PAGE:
Over the last 20-30 years sports have become big business and college and pro sports have figured out how to (and more importantly, have the desire to) squeeze every penny out of fans. 

If doubling ticket prices, reduces attendance by only 20%, you make more money at the higher prices.  Doesn't matter that your stadium is 20% empty.  So teams just don't care anymore when they're maximizing profits.

northmuskeGOnBLUE

October 4th, 2018 at 2:29 PM ^

Absolutely this^^^^^

The teams mentioned above were, for the most part, pretty lousy in the 70's and 80's. Another poster mentioned that many of them probably would not rise to good MAC level competition today and that is totally spot on.

And.....I do miss the days of students being allowed to bring in coolers to the stadium. In the mid-80's they had outlawed kegs, but you could still bring in coolers, no questions asked. It was the best way to spend a Saturday afternoon. 

Section 1.8

October 4th, 2018 at 3:47 PM ^

Not exactly.

Those teams (Navy and Duke) weren't so bad.  Michigan, on the other hand, was definitively a Top-5 team in the nation.

'76 Navy had some bad games, but they beat UConn, Georgia Tech and Army.  They played Notre Dame and lost by a touchdown.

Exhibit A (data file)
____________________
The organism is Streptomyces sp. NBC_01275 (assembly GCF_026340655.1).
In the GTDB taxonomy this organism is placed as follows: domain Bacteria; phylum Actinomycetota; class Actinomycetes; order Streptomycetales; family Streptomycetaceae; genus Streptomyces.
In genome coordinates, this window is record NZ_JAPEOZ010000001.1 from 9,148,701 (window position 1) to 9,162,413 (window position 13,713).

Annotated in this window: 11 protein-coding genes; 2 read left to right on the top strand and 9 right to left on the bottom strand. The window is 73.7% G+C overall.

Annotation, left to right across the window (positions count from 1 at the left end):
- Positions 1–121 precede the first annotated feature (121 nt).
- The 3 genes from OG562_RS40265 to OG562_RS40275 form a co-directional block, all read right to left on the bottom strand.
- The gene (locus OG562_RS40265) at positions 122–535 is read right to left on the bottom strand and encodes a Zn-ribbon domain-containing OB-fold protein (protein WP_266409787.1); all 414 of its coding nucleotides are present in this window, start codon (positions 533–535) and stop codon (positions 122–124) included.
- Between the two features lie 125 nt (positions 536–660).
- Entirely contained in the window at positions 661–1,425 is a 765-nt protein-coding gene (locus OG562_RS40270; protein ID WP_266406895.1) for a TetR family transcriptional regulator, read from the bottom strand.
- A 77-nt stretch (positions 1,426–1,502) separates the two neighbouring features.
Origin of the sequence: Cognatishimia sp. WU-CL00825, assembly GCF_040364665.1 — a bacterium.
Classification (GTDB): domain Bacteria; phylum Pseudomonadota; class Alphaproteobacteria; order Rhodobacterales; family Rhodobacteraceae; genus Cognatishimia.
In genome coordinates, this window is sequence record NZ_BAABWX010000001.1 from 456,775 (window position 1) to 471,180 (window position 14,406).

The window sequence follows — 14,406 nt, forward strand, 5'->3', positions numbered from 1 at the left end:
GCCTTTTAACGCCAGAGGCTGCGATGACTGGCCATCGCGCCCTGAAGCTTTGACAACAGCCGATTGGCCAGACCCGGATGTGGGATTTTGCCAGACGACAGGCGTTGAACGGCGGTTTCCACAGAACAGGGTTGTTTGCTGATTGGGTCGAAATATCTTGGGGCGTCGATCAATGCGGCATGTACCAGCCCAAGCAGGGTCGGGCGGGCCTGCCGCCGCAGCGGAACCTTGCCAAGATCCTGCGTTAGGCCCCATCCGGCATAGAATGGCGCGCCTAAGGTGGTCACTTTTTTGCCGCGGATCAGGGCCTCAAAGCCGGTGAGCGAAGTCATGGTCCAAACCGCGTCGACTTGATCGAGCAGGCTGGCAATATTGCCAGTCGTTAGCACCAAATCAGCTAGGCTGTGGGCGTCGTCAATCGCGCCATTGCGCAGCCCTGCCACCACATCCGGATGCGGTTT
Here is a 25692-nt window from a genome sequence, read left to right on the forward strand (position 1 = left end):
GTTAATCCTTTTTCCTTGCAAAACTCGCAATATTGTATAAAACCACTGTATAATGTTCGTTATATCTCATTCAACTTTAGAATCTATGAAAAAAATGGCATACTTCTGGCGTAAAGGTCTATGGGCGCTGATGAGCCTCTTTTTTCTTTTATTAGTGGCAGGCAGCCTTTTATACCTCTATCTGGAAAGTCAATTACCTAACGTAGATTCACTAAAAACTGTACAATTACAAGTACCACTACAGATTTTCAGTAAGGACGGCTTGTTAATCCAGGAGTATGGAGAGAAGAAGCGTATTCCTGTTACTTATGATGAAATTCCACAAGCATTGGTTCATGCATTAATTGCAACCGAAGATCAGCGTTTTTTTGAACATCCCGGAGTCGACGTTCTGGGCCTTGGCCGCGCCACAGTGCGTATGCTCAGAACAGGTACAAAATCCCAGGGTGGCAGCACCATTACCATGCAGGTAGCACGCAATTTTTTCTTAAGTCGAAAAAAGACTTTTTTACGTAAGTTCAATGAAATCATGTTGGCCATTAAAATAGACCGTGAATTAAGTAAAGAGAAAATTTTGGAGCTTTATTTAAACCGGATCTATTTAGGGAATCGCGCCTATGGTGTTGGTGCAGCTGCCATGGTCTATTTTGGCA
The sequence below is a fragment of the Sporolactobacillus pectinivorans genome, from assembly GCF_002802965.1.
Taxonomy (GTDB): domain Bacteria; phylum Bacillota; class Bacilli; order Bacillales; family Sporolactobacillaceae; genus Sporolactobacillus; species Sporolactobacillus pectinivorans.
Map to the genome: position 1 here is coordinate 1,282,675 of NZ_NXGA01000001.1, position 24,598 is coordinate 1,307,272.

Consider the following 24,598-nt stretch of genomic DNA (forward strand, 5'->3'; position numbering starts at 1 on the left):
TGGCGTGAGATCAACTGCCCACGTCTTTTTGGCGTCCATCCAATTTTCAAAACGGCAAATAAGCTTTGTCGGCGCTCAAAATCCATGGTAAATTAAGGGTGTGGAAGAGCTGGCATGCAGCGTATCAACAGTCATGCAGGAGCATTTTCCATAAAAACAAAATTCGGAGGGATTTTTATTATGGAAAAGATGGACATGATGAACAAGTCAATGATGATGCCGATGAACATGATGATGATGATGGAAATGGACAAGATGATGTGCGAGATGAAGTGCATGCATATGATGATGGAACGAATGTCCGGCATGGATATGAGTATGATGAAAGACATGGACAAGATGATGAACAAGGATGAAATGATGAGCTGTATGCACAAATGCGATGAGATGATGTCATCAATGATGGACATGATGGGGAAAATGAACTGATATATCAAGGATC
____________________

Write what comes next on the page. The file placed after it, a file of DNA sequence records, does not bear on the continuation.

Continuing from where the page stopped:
'78 Duke was 4-7 and beat Georgia Tech, South Carolina, Wake Forest and Virginia.  The ACC at that time was just 7 teams.  For its non-ACC schedule, Duke that year played Michigan, Tennessee, South Carolina, Ga. Tech and Navy.

Leach SI.png

Blue_by_U

October 4th, 2018 at 9:53 PM ^

while some of those were 'some of the worst programs..' we also played Miami (FL) Florida State, Colorado, Washington, Boston College, to name a few and at that point, or at least at the time they were set to schedule...they were a top tier team and put up one hell of a game. ND had the likes of Rocket Ismail, Tim Brown, we played some TOUGH and challenging opponents instead of propping up MACtion with ticket sale donations in  exchange for a close game and maybe even...a loss...